1. An affair is the ultimate sliding door moment. It challenges the most important choice we made in our lives – the person we chose and committed to spend the rest of our lives with – and gives you a brief glimpse at what our lives might have been like if we had chosen someone different and holds out the possibility that we could still choose differently now. It shows you a fantasy into an alternative future which in turn challenges all the choices you have made and the potential life that might be. Of course it is not an accurate picture or prediction – but it is still a vision, laced with emotion and lust stirred with the opportunity to wipe the slate clean and start again. Nothing is more powerful than the promise of what might be reinforced with emotion of what currently is.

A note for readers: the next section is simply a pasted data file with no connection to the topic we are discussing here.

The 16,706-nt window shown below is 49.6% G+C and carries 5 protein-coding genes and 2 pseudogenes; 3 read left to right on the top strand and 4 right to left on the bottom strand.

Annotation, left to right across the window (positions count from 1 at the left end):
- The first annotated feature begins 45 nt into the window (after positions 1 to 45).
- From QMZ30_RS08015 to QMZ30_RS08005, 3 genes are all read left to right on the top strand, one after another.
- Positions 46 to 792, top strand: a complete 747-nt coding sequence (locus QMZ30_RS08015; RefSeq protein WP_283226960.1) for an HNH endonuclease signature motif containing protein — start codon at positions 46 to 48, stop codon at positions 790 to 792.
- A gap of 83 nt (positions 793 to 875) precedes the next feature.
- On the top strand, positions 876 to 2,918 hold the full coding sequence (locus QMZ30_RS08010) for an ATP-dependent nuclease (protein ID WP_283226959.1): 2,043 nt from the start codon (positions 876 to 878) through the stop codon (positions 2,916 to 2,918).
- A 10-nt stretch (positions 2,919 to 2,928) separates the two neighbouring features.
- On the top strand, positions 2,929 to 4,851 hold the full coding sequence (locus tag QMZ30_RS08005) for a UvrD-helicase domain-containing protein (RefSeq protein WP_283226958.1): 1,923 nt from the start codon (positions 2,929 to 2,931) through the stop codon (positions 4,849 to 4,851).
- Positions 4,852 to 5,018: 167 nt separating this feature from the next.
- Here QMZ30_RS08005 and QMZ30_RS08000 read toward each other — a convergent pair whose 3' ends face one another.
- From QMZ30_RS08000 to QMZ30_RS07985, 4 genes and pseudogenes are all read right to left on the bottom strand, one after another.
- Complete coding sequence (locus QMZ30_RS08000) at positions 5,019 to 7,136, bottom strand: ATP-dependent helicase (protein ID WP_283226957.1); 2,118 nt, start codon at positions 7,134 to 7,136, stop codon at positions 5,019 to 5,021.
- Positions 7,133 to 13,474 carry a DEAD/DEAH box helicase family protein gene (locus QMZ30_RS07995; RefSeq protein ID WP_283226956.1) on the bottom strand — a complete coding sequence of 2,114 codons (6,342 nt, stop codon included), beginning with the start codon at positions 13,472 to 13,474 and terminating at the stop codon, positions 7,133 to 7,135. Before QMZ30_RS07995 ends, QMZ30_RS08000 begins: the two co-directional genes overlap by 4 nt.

2. Part of the reason we hold onto something so tight is because we fear something so great won’t happen twice. Like the above, an affair awakens emotions that we know we may not ever experience again in our lives. That scares the shit out of us. We know that if we remain in our marriages, finding that overwhelming romance is highly unlikely. The midlife crisis kicks in and we are shaken with the knowledge that time is running out, that we are mortal, reinforced by the death of parents or people we know as we age… “Is this it?” we ask, “is that all there is?”. This simple thrill of finding somebody else who thinks of you as attractive as you find them… allowing you to hold their hand, tell them that they are as special to you as they tell you you are to them… allowing you to kiss them slowly, deeply, passionately… How many more times in your life will you get to do that, to feel that, to experience that? Tick, tick, tick…